What are my credentials for this self-imposed task? Well, I was a neurologist all my professional life but that did include a lot of writing (of books and papers) and editing (of a scientific journal for 10 years). I have sailed in the area since 1959 when my father chartered an old wooden boat on the Clyde for a week. Then, from 1974 I chartered every year before buying my own boat in 1988 when I moved from Oxford to Edinburgh for reasons which were not entirely unconnected with sailing in what is undoubtedly the best cruising area in the British Isles, probably in Europe, and maybe in the world.
It is indeed odd how sometimes when I was sitting aboard Calypso, our Contessa 32, and since 2010 Pickle our Rustler 36, I catch myself imagining there is a time difference between the west coast of Scotland and the rest of the country, so much so that I wonder what the time is back at home in Edinburgh. This must be to do with the other-worldness of the West Coast, or maybe because to me it has so often been associated with holidays in distant Scotland when I lived in land-locked Oxford. Indeed, a weekend on the boat still feels like a holiday. Amazingly much of what I describe on this website is physically connected to England by road and rail, you could walk it from London if you had the time. And yet England feels very far away.
Although I worry a bit, I doubt if this website will lead to loads of boats cluttering up small and obscure anchorages which happen to have something interesting about them. After all, there are so many, well over 200 in this area alone, and still counting. What is more, so many boats hardly leave their pontoons, and a lot of those that do — and the charter boats — tend to head for the honeypot anchorages like Tobermory, Arinagour on Coll, Canna, Loch Drumbuie, Loch Aline, Puilladobhrain and the Tinker’s Hole.
Spelling of Gaelic place names.
This varies, even between contemporary sources such as the Sailing Directions, OS Maps and charts. Even Gaelic dictionaries cannot always be relied on. This is a nightmare, particularly for me as a very bad speller, noted in my very first school report aged seven. The variation seems largely due to translation from Gaelic (which really does have difficult spelling) into English over the years. So is it mor, or mhor, or vhor, all I think meaning big? No, I believe it should be mòr, but if there is a Gaelic scholar out there, do get in touch and put me right. Sometimes the variation seems just plain whimsical. But one should not be surprised. Scottish Gaelic, which probably developed from the Irish Gaelic, was not really a written language until the 17th century. As late as 1773 Samuel Johnson observed "Whoever therefore now writes in this language, spells according to his own perceptions of the sound, and his own idea of the power of the letters". So there you are, chaotic!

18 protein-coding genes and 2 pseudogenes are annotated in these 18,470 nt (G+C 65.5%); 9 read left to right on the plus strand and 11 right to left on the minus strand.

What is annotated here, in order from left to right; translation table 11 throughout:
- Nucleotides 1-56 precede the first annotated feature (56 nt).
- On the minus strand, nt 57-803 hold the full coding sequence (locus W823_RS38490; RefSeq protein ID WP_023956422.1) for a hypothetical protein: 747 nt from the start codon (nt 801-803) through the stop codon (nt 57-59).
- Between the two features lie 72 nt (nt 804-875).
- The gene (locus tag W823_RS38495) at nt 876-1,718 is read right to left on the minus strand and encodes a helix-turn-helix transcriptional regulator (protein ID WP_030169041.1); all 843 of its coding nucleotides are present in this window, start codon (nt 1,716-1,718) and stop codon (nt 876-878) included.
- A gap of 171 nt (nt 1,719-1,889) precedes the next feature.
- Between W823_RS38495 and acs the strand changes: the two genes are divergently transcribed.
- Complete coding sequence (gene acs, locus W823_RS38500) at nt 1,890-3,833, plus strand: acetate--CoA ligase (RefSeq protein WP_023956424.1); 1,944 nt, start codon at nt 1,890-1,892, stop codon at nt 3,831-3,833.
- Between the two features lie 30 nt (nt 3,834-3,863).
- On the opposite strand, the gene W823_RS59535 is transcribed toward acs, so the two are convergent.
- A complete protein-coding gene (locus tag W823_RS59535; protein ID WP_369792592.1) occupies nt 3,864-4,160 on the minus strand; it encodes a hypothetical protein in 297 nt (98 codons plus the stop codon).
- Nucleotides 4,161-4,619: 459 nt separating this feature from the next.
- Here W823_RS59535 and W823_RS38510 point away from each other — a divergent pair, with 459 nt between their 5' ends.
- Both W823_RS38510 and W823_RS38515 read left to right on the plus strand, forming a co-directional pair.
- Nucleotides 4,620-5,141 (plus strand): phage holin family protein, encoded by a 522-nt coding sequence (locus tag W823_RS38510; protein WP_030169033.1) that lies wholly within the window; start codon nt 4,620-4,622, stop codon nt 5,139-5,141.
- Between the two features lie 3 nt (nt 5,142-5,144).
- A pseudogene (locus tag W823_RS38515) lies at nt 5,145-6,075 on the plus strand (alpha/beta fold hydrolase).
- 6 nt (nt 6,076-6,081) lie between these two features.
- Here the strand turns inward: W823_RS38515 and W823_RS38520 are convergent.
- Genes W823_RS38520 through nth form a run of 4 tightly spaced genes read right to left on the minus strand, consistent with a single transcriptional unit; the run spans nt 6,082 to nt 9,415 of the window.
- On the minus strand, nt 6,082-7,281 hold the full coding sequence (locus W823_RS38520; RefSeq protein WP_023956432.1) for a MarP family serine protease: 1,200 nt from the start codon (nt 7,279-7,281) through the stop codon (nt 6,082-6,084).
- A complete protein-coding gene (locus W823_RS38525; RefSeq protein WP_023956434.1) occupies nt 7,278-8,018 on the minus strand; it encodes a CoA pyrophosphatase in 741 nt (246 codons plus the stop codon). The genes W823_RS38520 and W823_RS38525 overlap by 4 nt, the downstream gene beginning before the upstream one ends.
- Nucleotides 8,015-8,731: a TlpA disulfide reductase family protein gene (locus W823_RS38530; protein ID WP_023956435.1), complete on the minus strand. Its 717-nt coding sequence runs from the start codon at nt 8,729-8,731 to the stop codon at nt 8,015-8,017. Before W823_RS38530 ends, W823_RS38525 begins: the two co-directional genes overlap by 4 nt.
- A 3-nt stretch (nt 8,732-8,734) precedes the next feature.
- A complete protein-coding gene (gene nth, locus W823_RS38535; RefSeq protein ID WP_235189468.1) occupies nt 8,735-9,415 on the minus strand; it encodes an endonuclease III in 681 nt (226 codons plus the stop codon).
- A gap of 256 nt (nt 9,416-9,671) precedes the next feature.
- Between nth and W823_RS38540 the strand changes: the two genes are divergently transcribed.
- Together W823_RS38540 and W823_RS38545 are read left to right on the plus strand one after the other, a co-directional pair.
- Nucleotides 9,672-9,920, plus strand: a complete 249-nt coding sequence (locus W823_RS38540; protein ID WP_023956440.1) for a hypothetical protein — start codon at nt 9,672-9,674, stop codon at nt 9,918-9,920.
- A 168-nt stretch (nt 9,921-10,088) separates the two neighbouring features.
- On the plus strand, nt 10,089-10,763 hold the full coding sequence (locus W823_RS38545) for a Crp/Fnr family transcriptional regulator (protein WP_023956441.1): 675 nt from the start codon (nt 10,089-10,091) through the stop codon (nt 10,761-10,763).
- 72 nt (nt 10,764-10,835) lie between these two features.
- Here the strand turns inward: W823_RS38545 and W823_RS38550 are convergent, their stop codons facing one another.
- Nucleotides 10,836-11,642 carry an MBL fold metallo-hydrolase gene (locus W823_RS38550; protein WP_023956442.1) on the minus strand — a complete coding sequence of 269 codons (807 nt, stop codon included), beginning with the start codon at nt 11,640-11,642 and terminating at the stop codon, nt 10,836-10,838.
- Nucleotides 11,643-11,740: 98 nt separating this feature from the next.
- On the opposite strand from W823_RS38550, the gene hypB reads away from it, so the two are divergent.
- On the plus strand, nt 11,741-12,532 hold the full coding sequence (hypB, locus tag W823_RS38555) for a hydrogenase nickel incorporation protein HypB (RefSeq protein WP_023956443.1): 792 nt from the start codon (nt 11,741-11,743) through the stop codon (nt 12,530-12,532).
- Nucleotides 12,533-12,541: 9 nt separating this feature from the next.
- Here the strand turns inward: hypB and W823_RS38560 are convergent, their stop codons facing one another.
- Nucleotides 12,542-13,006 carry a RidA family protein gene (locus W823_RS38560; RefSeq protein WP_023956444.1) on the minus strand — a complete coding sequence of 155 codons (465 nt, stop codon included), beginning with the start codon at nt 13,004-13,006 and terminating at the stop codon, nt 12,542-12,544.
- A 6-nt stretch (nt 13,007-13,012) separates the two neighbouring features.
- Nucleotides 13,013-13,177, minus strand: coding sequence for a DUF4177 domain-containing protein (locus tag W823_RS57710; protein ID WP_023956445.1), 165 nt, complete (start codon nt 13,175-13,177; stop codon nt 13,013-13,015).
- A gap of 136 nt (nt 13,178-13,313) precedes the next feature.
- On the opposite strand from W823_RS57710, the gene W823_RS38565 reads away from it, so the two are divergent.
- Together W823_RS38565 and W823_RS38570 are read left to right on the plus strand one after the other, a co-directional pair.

There are a lot of people to thank for their ideas, information, help, photographs and criticisms, particularly my family who have been landed at unsuitable places, walked to non-existent beaches, sat and shivered while I took the perfect shot, and dragged around mouldering castles: Ben, Margaret, Oli, Lucy, William, Ilona and Cathie. Others who have been a great help include the Fox family (all five of them in their ridiculously small 25ft yacht) and of course Richard Roberts who was the co-owner of Calypso, our Contessa 32 from 1988 when coincidentally we both moved from England to Scotland, until 2010 when we both retired and bought a new boat each. It was Stuart Taylor, a publisher, who suggested that a website would be more appropriate than a book, and Steve Druitt — a frequent crew somewhat prone to sea seasickness — who drew the maps.
And thank you to all those who have responded to my open invitation to put me right in various places, and particularly those who have pointed out some really very silly mistakes. Luckily one can correct a website instantly, unlike a guidebook.
There are no commercial interests on this site, no payment has been made to anyone, there is no sponsorship — and no advertising. How can this be? Because writing it is pure fun, and I am lucky enough to be on a final salary pension, remember those.
Charles Warlow, Edinburgh, 2022.